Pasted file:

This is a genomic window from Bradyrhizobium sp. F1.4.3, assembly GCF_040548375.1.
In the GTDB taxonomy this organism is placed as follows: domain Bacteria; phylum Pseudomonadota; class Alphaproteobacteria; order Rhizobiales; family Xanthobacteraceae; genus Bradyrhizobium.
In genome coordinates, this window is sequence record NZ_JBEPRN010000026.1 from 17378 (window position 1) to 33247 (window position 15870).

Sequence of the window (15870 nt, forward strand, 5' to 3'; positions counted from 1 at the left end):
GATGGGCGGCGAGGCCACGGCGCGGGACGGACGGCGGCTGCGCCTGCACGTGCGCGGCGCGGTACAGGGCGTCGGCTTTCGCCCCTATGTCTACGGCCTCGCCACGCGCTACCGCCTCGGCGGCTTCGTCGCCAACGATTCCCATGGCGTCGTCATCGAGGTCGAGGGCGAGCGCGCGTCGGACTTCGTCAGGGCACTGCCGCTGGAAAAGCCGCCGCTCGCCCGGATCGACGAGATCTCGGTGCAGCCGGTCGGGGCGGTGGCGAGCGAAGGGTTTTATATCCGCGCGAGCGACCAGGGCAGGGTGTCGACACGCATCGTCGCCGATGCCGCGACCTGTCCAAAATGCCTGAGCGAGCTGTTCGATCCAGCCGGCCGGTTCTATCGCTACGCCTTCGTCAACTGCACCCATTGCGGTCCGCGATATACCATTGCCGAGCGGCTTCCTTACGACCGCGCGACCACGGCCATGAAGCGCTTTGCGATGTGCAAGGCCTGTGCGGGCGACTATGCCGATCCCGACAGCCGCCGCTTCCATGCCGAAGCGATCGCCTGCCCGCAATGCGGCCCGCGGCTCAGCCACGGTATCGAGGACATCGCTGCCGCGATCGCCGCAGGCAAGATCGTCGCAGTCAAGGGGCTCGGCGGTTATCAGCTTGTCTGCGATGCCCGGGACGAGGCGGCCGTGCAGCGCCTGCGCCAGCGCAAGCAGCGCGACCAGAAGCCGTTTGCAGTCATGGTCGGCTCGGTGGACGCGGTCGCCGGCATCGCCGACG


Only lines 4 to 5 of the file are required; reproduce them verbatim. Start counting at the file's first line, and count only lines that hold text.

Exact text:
Sequence of the window (15870 nt, forward strand, 5' to 3'; positions counted from 1 at the left end):
GATGGGCGGCGAGGCCACGGCGCGGGACGGACGGCGGCTGCGCCTGCACGTGCGCGGCGCGGTACAGGGCGTCGGCTTTCGCCCCTATGTCTACGGCCTCGCCACGCGCTACCGCCTCGGCGGCTTCGTCGCCAACGATTCCCATGGCGTCGTCATCGAGGTCGAGGGCGAGCGCGCGTCGGACTTCGTCAGGGCACTGCCGCTGGAAAAGCCGCCGCTCGCCCGGATCGACGAGATCTCGGTGCAGCCGGTCGGGGCGGTGGCGAGCGAAGGGTTTTATATCCGCGCGAGCGACCAGGGCAGGGTGTCGACACGCATCGTCGCCGATGCCGCGACCTGTCCAAAATGCCTGAGCGAGCTGTTCGATCCAGCCGGCCGGTTCTATCGCTACGCCTTCGTCAACTGCACCCATTGCGGTCCGCGATATACCATTGCCGAGCGGCTTCCTTACGACCGCGCGACCACGGCCATGAAGCGCTTTGCGATGTGCAAGGCCTGTGCGGGCGACTATGCCGATCCCGACAGCCGCCGCTTCCATGCCGAAGCGATCGCCTGCCCGCAATGCGGCCCGCGGCTCAGCCACGGTATCGAGGACATCGCTGCCGCGATCGCCGCAGGCAAGATCGTCGCAGTCAAGGGGCTCGGCGGTTATCAGCTTGTCTGCGATGCCCGGGACGAGGCGGCCGTGCAGCGCCTGCGCCAGCGCAAGCAGCGCGACCAGAAGCCGTTTGCAGTCATGGTCGGCTCGGTGGACGCGGTCGCCGGCATCGCCGACG